Today we'd rather see Elizabeth as an earlier-day Rosa Parks but do remember that portraying her as a victim falls into stereotyping women as helpless---exactly the image those civil rights activists hoped to exploit.

Star picturing Garfield and Arthur once in Julie Powell's collection;
 now in Boston's Museum of Fine Arts.

Elizabeth continued to make news. She graduated from the "Colored Normal School," a segregated teacher's college and hoped to join other city music teachers at the Academy of Music celebrating the event. But as reported in The Liberator and other papers in 1857 she and Helen Appo were banished from the stage. No less than Susan B. Anthony took up the protest at a state teachers' convention.

Elizabeth was her father's daughter. Many young Black women were insulted but few enlisted Susan B. in their cause.

Elizabeth married Charles Graham (1830-1867) of Long Branch, New Jersey, a year before the Civil War began. They spent the first few war years in New York City, which became even more difficult for African-Americans as plug-uglies and working people expressed resentment of the antislavery cause and new conscription laws. The New York Draft Riots in July, 1863 resulted in over 100 deaths and the burning of the city's Colored Orphan Asylum.

The Grahams had their own disaster to deal with as their baby Thomas J. Graham died during the riots, forcing his parents to dodge the insurrectionists while trying to give him a funeral. They left the city for New Jersey where Charles died a few years after the war.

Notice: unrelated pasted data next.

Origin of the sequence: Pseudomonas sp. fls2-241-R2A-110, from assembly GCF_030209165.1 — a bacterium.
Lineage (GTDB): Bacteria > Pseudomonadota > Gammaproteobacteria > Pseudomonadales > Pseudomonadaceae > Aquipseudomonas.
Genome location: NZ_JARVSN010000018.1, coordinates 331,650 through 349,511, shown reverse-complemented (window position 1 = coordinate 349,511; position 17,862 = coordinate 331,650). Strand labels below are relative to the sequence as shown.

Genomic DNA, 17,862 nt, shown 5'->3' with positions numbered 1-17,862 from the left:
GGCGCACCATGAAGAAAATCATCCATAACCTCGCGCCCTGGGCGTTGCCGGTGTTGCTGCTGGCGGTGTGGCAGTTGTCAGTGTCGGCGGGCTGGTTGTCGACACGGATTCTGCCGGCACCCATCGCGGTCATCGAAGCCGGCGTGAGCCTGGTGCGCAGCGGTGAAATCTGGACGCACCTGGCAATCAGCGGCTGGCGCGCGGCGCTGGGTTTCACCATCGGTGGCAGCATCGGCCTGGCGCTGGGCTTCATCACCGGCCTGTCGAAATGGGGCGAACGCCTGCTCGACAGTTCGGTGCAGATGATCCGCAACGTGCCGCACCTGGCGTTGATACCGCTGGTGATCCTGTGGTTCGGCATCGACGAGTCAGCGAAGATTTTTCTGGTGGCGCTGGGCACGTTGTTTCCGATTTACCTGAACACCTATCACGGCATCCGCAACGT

Elizabeth had a savings account at the Freedman's Savings Bank, summarizing her post-war life. She continued to teach, opening an innovative Kindergarten class for Black children in New York with two friends.

1882 City Directory

Brooklyn Eagle account, February, 1855

You may want to continue to imagine Elizabeth in her role as a victim of bigotry acting on impulse, lucky enough to find young Chester Arthur as a lawyer, but you also might prefer to think of the law firm and the Jennings family as sophisticated partners in a successful small battle in a large war.

We can give Elizabeth and Chester A. a little more respect.

Many books and articles discuss Elizabeth's protest from the Rosa Parks perspective that resonates in our current culture. But was she a knowing protagonist in a carefully planned event?